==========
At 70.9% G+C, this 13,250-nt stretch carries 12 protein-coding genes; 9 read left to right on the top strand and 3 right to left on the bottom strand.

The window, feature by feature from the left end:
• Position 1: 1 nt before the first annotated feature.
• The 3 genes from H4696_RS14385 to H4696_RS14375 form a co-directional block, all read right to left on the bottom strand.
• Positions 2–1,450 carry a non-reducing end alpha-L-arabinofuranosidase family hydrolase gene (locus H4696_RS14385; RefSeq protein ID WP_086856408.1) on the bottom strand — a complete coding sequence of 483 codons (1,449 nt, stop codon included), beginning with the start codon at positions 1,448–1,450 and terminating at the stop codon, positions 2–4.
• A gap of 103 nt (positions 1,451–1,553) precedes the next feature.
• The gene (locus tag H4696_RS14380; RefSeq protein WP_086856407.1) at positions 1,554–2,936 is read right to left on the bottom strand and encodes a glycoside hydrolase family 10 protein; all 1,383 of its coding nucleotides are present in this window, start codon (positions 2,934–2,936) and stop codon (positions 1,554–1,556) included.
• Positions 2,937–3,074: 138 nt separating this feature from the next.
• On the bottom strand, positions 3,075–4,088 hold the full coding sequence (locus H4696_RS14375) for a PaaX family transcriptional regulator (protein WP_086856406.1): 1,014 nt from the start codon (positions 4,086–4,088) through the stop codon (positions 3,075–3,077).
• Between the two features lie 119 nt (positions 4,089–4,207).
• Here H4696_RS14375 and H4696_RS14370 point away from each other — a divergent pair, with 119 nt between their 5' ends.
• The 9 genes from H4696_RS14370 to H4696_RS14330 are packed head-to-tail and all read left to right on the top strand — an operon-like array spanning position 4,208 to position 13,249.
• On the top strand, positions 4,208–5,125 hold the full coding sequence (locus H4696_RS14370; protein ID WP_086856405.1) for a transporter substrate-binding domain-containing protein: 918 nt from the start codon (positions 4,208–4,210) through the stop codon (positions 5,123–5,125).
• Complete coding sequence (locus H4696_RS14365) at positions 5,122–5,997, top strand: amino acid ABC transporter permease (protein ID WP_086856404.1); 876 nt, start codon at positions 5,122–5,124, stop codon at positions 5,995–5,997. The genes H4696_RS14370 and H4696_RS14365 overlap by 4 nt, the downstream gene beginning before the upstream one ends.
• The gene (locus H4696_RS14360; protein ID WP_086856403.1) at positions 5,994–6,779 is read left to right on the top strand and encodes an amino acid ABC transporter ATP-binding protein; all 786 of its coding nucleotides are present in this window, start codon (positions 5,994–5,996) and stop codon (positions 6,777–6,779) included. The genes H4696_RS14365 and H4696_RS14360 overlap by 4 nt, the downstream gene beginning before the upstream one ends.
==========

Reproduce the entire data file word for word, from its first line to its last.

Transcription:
At 70.9% G+C, this 13,250-nt stretch carries 12 protein-coding genes; 9 read left to right on the top strand and 3 right to left on the bottom strand.

The window, feature by feature from the left end:
• Position 1: 1 nt before the first annotated feature.
• The 3 genes from H4696_RS14385 to H4696_RS14375 form a co-directional block, all read right to left on the bottom strand.
• Positions 2–1,450 carry a non-reducing end alpha-L-arabinofuranosidase family hydrolase gene (locus H4696_RS14385; RefSeq protein ID WP_086856408.1) on the bottom strand — a complete coding sequence of 483 codons (1,449 nt, stop codon included), beginning with the start codon at positions 1,448–1,450 and terminating at the stop codon, positions 2–4.
• A gap of 103 nt (positions 1,451–1,553) precedes the next feature.
• The gene (locus tag H4696_RS14380; RefSeq protein WP_086856407.1) at positions 1,554–2,936 is read right to left on the bottom strand and encodes a glycoside hydrolase family 10 protein; all 1,383 of its coding nucleotides are present in this window, start codon (positions 2,934–2,936) and stop codon (positions 1,554–1,556) included.
• Positions 2,937–3,074: 138 nt separating this feature from the next.
• On the bottom strand, positions 3,075–4,088 hold the full coding sequence (locus H4696_RS14375) for a PaaX family transcriptional regulator (protein WP_086856406.1): 1,014 nt from the start codon (positions 4,086–4,088) through the stop codon (positions 3,075–3,077).
• Between the two features lie 119 nt (positions 4,089–4,207).
• Here H4696_RS14375 and H4696_RS14370 point away from each other — a divergent pair, with 119 nt between their 5' ends.
• The 9 genes from H4696_RS14370 to H4696_RS14330 are packed head-to-tail and all read left to right on the top strand — an operon-like array spanning position 4,208 to position 13,249.
• On the top strand, positions 4,208–5,125 hold the full coding sequence (locus H4696_RS14370; protein ID WP_086856405.1) for a transporter substrate-binding domain-containing protein: 918 nt from the start codon (positions 4,208–4,210) through the stop codon (positions 5,123–5,125).
• Complete coding sequence (locus H4696_RS14365) at positions 5,122–5,997, top strand: amino acid ABC transporter permease (protein ID WP_086856404.1); 876 nt, start codon at positions 5,122–5,124, stop codon at positions 5,995–5,997. The genes H4696_RS14370 and H4696_RS14365 overlap by 4 nt, the downstream gene beginning before the upstream one ends.
• The gene (locus H4696_RS14360; protein ID WP_086856403.1) at positions 5,994–6,779 is read left to right on the top strand and encodes an amino acid ABC transporter ATP-binding protein; all 786 of its coding nucleotides are present in this window, start codon (positions 5,994–5,996) and stop codon (positions 6,777–6,779) included. The genes H4696_RS14365 and H4696_RS14360 overlap by 4 nt, the downstream gene beginning before the upstream one ends.